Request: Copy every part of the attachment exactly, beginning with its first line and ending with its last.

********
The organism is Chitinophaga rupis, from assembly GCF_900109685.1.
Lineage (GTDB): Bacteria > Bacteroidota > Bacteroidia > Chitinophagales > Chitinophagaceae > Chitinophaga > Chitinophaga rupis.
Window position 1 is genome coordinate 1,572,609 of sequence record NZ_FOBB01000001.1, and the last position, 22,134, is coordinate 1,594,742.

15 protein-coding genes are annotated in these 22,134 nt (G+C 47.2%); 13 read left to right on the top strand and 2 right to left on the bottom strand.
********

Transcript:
The organism is Chitinophaga rupis, from assembly GCF_900109685.1.
Lineage (GTDB): Bacteria > Bacteroidota > Bacteroidia > Chitinophagales > Chitinophagaceae > Chitinophaga > Chitinophaga rupis.
Window position 1 is genome coordinate 1,572,609 of sequence record NZ_FOBB01000001.1, and the last position, 22,134, is coordinate 1,594,742.

15 protein-coding genes are annotated in these 22,134 nt (G+C 47.2%); 13 read left to right on the top strand and 2 right to left on the bottom strand.